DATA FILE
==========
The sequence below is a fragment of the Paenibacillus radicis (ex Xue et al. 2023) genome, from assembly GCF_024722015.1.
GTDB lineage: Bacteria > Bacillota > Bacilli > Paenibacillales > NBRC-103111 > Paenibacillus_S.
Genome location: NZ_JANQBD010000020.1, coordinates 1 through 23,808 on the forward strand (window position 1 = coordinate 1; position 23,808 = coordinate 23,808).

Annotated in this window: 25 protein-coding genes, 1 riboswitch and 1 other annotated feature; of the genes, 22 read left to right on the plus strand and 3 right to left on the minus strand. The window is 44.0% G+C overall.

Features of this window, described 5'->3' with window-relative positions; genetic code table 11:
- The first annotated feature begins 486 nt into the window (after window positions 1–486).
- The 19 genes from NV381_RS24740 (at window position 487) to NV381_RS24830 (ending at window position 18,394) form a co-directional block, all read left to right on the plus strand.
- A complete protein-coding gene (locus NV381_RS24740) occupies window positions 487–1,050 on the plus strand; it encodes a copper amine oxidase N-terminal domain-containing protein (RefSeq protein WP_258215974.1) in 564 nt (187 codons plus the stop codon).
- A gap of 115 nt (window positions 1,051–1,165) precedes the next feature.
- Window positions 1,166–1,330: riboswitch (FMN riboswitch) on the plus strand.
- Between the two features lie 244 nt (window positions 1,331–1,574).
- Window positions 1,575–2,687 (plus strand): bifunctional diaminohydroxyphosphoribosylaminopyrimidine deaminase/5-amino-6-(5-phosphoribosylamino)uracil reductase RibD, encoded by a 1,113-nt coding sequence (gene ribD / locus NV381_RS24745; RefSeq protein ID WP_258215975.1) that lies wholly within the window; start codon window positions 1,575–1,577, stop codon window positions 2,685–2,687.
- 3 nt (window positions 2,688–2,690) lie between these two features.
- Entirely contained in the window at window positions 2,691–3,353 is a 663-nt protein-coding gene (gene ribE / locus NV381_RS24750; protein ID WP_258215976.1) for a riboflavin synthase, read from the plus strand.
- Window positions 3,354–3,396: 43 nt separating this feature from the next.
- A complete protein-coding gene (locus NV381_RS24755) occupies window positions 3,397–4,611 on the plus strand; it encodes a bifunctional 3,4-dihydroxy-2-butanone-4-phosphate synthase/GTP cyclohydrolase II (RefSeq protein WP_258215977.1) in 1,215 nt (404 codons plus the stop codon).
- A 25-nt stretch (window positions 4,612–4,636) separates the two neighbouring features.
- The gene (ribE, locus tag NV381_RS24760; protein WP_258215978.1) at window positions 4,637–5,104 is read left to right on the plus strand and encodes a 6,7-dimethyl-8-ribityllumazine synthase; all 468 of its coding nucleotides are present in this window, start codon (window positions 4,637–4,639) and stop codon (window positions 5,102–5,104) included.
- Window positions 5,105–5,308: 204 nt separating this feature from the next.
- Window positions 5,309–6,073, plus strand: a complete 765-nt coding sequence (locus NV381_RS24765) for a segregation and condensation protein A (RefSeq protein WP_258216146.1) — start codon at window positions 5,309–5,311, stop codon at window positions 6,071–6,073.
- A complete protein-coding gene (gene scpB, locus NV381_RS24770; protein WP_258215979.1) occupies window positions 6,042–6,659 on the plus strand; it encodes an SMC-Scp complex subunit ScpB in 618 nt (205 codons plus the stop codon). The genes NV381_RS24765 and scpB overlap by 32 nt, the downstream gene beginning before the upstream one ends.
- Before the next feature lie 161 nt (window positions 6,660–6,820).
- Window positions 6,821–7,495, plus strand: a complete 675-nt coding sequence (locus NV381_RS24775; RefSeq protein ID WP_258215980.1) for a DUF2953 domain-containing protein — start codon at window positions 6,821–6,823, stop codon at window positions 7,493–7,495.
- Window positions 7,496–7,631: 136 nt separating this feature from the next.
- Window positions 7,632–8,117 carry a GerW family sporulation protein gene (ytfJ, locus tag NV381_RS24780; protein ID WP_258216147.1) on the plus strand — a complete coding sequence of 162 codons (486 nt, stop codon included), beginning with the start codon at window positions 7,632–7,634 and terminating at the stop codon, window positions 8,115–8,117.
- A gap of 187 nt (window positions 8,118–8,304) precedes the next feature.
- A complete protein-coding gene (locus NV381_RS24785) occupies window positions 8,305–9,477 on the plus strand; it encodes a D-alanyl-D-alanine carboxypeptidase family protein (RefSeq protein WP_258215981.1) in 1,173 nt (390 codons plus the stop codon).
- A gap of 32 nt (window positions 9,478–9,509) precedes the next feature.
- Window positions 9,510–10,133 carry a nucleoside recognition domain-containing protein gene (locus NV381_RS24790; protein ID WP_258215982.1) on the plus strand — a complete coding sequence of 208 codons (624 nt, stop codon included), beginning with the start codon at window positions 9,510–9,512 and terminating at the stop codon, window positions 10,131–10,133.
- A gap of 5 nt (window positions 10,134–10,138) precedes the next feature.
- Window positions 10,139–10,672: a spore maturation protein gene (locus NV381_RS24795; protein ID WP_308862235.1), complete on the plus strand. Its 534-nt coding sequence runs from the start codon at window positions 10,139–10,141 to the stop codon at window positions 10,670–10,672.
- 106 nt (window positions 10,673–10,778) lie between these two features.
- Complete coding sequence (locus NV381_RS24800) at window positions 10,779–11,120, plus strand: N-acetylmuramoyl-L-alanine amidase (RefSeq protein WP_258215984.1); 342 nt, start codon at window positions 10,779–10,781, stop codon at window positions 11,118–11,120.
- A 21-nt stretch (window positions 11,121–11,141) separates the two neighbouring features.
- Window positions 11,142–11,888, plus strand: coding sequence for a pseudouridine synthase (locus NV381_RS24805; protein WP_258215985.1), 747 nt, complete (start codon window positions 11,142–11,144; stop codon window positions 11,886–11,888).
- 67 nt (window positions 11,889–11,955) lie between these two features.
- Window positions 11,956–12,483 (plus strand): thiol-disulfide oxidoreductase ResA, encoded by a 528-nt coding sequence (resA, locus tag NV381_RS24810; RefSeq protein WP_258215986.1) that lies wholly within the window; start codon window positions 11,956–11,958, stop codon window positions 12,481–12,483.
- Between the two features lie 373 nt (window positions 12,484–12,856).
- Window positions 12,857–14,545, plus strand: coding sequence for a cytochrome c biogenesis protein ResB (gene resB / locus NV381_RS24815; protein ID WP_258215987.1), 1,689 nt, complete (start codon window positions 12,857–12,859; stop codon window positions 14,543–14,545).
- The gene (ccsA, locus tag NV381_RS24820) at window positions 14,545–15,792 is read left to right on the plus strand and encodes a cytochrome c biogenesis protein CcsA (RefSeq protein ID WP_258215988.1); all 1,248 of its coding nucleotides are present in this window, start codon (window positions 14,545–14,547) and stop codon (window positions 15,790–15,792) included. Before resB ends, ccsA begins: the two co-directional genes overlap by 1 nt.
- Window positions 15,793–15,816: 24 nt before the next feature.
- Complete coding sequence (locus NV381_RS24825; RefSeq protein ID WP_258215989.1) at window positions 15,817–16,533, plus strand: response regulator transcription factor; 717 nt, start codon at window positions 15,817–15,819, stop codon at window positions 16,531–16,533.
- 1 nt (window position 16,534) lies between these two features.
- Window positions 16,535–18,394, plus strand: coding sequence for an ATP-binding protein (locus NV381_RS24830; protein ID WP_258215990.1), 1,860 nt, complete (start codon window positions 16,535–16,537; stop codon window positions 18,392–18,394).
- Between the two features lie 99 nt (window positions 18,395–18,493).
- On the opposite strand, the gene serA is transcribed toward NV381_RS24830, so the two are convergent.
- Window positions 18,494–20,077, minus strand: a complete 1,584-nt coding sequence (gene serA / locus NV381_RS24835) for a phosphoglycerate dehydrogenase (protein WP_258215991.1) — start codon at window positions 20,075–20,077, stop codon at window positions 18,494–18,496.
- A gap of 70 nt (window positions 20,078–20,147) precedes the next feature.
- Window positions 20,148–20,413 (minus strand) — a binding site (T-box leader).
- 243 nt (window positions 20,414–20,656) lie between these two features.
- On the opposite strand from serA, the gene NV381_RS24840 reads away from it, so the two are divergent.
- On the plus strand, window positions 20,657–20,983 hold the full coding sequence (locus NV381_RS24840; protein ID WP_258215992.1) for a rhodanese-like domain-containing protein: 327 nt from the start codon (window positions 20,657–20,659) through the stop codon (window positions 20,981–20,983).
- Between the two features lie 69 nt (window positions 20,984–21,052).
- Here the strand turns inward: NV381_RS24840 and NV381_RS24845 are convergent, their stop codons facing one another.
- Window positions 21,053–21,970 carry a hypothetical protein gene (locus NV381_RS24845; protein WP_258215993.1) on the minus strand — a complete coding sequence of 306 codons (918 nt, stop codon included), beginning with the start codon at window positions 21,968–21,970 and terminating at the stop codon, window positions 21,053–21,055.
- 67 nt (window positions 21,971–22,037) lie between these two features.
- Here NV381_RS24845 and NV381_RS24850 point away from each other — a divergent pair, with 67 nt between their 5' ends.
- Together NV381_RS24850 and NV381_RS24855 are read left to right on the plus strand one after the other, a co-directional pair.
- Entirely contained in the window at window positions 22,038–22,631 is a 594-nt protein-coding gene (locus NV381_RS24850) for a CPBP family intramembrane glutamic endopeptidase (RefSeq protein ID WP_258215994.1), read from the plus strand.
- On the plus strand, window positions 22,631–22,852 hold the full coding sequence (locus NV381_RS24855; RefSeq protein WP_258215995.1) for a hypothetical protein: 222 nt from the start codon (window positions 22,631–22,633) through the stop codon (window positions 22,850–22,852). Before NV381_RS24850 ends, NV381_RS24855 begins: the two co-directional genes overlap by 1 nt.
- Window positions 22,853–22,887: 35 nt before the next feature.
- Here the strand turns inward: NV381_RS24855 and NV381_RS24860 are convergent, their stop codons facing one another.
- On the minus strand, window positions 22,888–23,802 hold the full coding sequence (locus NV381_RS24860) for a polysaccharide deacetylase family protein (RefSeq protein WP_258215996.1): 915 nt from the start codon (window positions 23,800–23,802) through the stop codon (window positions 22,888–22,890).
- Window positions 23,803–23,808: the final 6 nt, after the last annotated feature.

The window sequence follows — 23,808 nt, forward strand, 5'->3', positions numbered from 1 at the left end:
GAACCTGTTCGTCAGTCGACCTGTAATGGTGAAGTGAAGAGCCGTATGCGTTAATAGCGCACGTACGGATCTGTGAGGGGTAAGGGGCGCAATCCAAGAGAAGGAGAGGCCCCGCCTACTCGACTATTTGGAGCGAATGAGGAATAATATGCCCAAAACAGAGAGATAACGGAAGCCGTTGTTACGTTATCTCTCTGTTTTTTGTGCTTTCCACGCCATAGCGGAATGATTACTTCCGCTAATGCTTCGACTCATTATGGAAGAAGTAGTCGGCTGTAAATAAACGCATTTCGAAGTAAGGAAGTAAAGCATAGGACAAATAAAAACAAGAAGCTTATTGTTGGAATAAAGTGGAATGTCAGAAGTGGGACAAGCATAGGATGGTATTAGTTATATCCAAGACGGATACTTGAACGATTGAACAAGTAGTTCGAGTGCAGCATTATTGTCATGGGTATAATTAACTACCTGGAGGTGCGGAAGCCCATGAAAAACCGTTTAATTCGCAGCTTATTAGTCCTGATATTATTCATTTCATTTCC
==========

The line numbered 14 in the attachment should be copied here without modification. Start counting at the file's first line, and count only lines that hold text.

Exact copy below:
- Entirely contained in the window at window positions 2,691–3,353 is a 663-nt protein-coding gene (gene ribE / locus NV381_RS24750; protein ID WP_258215976.1) for a riboflavin synthase, read from the plus strand.